If R-CALF had not been organized to stop beef trade with Canada would it have been organized at all? :wink:
Haymaker do you think it is fair to stop import cattle trade when it costs two sectors of the whole beef industry billions just so you can keep a monopoly on the cattle supply? I thought R-CALF hated the Packers having a capitive supply of cattle but if the packers can't access cattle from anywhere else doesn't the give the US producers a capitive market for their supply.
 

Econ101

Well-known member
Joined
Aug 26, 2005
Messages
7,060
Reaction score
0
Location
TX
Tam said:
HAY MAKER said:
Alright Miss Tam,if you were teasing,then I apologize,I dont think you will admitt this,but I bet you know,without an org. like R CALF keeping these packers/usda/ncba, in the spot lite,and fighting for fairness,it would'nt take some street wise bean counter one day to come up with some BS story about how the operating costs have sky rocketed and the cost of fuel,wages etc...........so fat cattle are $56,take it or leave it,and since the price of fat cattle drives the markets your calves arent worth much.....................good luck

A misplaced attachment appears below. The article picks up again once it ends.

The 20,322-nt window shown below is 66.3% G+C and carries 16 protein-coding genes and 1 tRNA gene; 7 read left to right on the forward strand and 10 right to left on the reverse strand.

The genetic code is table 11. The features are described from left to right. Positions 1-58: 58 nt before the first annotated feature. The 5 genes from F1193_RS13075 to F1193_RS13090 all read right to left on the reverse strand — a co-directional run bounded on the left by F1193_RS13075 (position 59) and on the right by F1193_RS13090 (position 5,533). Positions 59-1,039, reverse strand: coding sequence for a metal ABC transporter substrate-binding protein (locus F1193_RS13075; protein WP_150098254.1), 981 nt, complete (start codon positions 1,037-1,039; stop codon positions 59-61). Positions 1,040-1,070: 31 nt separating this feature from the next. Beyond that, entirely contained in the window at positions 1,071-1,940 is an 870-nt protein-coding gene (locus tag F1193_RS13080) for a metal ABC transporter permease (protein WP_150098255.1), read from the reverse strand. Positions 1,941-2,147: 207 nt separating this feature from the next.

If R-CALF had not been organized to stop beef trade with Canada would it have been organized at all? :wink:
Haymaker do you think it is fair to stop import cattle trade when it costs two sectors of the whole beef industry billions just so you can keep a monopoly on the cattle supply? I thought R-CALF hated the Packers having a capitive supply of cattle but if the packers can't access cattle from anywhere else doesn't the give the US producers a capitive market for their supply.

Tam, I know you must be speaking out of desperation on this post. The pain of producers in Canada is heard. BSE was a packer made problem, however, and it is an issue packers are using through the USDA.

You can condemn r-calf and everyone else but if the issues regarding concentration are not solved you will still be in the same cement boat with a hole in it. U.S. cattlemen do not hate Canadian cattlemen, except to the extent that Canadian cattlemen are not getting the laws needed to stop the abuses of market power in the industry. It is causing a big rift.

If you would spend just half of your time on this issue instead of throwing your hands up in the air, you would probably get a lot more sympathy to your positions. If Canadian cattlemen do not want to face these issues then they will always be looked down upon by r-calfers and politically active cattlemen in the U.S. Can you find some common interests? I would much rather have r-calf be a supporter of Canadian proposals to correct the current abuses than fight other producers. The problem is that the packers have you split. Think about how the split was made and who made it. You don't need to fight your closest kin when the big bad wolf is blowing down your house. Your closest kin aint goin to help you if you are not doing a little fighting yourself.
 

Latest posts

Top